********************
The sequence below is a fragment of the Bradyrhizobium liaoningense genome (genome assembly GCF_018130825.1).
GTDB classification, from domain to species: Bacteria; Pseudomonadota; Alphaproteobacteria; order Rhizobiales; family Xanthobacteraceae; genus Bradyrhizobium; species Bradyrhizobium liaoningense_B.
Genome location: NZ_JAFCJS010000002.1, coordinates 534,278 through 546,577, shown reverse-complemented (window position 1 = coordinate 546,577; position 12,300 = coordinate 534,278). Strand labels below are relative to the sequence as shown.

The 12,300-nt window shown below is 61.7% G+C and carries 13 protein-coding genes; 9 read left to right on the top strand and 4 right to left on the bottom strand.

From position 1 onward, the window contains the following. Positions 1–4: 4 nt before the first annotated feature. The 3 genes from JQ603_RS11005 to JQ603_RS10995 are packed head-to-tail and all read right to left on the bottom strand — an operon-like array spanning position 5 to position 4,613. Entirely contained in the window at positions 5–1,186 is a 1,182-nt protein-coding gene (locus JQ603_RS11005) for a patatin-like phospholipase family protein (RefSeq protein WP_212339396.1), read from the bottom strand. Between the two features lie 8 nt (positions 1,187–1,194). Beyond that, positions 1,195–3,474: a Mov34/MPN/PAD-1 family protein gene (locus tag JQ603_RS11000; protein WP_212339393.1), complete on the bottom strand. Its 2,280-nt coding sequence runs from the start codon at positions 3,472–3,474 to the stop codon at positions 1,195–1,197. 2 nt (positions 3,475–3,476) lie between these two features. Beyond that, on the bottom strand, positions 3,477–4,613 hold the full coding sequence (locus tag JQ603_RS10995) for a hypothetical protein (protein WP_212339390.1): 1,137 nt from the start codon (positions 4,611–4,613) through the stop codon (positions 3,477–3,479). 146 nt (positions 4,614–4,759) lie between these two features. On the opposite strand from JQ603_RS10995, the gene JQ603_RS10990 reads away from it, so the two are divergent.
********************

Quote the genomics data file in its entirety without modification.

The sequence below is a fragment of the Bradyrhizobium liaoningense genome (genome assembly GCF_018130825.1).
GTDB classification, from domain to species: Bacteria; Pseudomonadota; Alphaproteobacteria; order Rhizobiales; family Xanthobacteraceae; genus Bradyrhizobium; species Bradyrhizobium liaoningense_B.
Genome location: NZ_JAFCJS010000002.1, coordinates 534,278 through 546,577, shown reverse-complemented (window position 1 = coordinate 546,577; position 12,300 = coordinate 534,278). Strand labels below are relative to the sequence as shown.

The 12,300-nt window shown below is 61.7% G+C and carries 13 protein-coding genes; 9 read left to right on the top strand and 4 right to left on the bottom strand.

From position 1 onward, the window contains the following. Positions 1–4: 4 nt before the first annotated feature. The 3 genes from JQ603_RS11005 to JQ603_RS10995 are packed head-to-tail and all read right to left on the bottom strand — an operon-like array spanning position 5 to position 4,613. Entirely contained in the window at positions 5–1,186 is a 1,182-nt protein-coding gene (locus JQ603_RS11005) for a patatin-like phospholipase family protein (RefSeq protein WP_212339396.1), read from the bottom strand. Between the two features lie 8 nt (positions 1,187–1,194). Beyond that, positions 1,195–3,474: a Mov34/MPN/PAD-1 family protein gene (locus tag JQ603_RS11000; protein WP_212339393.1), complete on the bottom strand. Its 2,280-nt coding sequence runs from the start codon at positions 3,472–3,474 to the stop codon at positions 1,195–1,197. 2 nt (positions 3,475–3,476) lie between these two features. Beyond that, on the bottom strand, positions 3,477–4,613 hold the full coding sequence (locus tag JQ603_RS10995) for a hypothetical protein (protein WP_212339390.1): 1,137 nt from the start codon (positions 4,611–4,613) through the stop codon (positions 3,477–3,479). 146 nt (positions 4,614–4,759) lie between these two features. On the opposite strand from JQ603_RS10995, the gene JQ603_RS10990 reads away from it, so the two are divergent.